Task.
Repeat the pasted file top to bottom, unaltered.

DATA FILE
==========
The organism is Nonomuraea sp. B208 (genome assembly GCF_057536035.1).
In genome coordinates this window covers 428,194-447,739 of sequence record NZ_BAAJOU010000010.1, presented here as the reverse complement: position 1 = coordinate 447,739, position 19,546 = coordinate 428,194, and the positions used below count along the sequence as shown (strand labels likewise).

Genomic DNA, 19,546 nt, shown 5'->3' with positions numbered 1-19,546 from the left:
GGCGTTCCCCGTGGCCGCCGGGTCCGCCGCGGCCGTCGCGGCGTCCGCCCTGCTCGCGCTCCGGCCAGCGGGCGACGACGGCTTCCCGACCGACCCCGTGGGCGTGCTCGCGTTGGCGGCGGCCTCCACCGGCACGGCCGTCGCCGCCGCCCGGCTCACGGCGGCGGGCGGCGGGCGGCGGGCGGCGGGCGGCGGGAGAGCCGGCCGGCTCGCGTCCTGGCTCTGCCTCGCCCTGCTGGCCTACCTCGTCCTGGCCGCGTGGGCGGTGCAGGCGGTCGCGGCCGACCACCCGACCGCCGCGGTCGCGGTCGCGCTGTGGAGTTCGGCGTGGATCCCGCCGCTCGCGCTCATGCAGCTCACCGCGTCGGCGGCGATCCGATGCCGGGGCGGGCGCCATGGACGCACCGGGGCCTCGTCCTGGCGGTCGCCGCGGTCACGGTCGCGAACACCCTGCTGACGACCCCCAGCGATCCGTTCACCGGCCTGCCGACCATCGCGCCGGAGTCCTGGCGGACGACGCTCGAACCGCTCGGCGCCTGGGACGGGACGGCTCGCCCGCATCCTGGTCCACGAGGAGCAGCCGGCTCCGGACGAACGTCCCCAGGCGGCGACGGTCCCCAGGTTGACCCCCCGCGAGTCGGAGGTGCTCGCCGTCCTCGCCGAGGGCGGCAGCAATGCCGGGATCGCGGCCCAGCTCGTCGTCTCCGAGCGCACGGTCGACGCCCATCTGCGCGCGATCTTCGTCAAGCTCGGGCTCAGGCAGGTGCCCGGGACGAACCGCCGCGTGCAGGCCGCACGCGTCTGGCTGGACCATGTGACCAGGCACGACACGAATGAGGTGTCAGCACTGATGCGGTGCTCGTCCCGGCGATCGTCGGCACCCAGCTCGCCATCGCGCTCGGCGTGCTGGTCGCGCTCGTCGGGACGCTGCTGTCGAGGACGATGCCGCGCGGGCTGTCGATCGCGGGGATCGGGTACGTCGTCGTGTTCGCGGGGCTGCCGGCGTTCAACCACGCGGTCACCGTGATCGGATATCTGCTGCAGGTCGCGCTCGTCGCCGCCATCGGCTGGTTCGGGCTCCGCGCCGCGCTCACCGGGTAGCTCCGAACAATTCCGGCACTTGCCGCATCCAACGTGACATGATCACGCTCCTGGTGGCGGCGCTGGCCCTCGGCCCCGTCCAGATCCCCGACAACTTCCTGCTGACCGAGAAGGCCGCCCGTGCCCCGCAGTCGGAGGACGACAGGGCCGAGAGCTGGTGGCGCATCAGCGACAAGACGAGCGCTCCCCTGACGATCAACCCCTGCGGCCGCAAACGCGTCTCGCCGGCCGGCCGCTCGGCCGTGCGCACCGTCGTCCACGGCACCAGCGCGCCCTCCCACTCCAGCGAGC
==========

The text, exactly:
The organism is Nonomuraea sp. B208 (genome assembly GCF_057536035.1).
In genome coordinates this window covers 428,194-447,739 of sequence record NZ_BAAJOU010000010.1, presented here as the reverse complement: position 1 = coordinate 447,739, position 19,546 = coordinate 428,194, and the positions used below count along the sequence as shown (strand labels likewise).

Genomic DNA, 19,546 nt, shown 5'->3' with positions numbered 1-19,546 from the left:
GGCGTTCCCCGTGGCCGCCGGGTCCGCCGCGGCCGTCGCGGCGTCCGCCCTGCTCGCGCTCCGGCCAGCGGGCGACGACGGCTTCCCGACCGACCCCGTGGGCGTGCTCGCGTTGGCGGCGGCCTCCACCGGCACGGCCGTCGCCGCCGCCCGGCTCACGGCGGCGGGCGGCGGGCGGCGGGCGGCGGGCGGCGGGAGAGCCGGCCGGCTCGCGTCCTGGCTCTGCCTCGCCCTGCTGGCCTACCTCGTCCTGGCCGCGTGGGCGGTGCAGGCGGTCGCGGCCGACCACCCGACCGCCGCGGTCGCGGTCGCGCTGTGGAGTTCGGCGTGGATCCCGCCGCTCGCGCTCATGCAGCTCACCGCGTCGGCGGCGATCCGATGCCGGGGCGGGCGCCATGGACGCACCGGGGCCTCGTCCTGGCGGTCGCCGCGGTCACGGTCGCGAACACCCTGCTGACGACCCCCAGCGATCCGTTCACCGGCCTGCCGACCATCGCGCCGGAGTCCTGGCGGACGACGCTCGAACCGCTCGGCGCCTGGGACGGGACGGCTCGCCCGCATCCTGGTCCACGAGGAGCAGCCGGCTCCGGACGAACGTCCCCAGGCGGCGACGGTCCCCAGGTTGACCCCCCGCGAGTCGGAGGTGCTCGCCGTCCTCGCCGAGGGCGGCAGCAATGCCGGGATCGCGGCCCAGCTCGTCGTCTCCGAGCGCACGGTCGACGCCCATCTGCGCGCGATCTTCGTCAAGCTCGGGCTCAGGCAGGTGCCCGGGACGAACCGCCGCGTGCAGGCCGCACGCGTCTGGCTGGACCATGTGACCAGGCACGACACGAATGAGGTGTCAGCACTGATGCGGTGCTCGTCCCGGCGATCGTCGGCACCCAGCTCGCCATCGCGCTCGGCGTGCTGGTCGCGCTCGTCGGGACGCTGCTGTCGAGGACGATGCCGCGCGGGCTGTCGATCGCGGGGATCGGGTACGTCGTCGTGTTCGCGGGGCTGCCGGCGTTCAACCACGCGGTCACCGTGATCGGATATCTGCTGCAGGTCGCGCTCGTCGCCGCCATCGGCTGGTTCGGGCTCCGCGCCGCGCTCACCGGGTAGCTCCGAACAATTCCGGCACTTGCCGCATCCAACGTGACATGATCACGCTCCTGGTGGCGGCGCTGGCCCTCGGCCCCGTCCAGATCCCCGACAACTTCCTGCTGACCGAGAAGGCCGCCCGTGCCCCGCAGTCGGAGGACGACAGGGCCGAGAGCTGGTGGCGCATCAGCGACAAGACGAGCGCTCCCCTGACGATCAACCCCTGCGGCCGCAAACGCGTCTCGCCGGCCGGCCGCTCGGCCGTGCGCACCGTCGTCCACGGCACCAGCGCGCCCTCCCACTCCAGCGAGC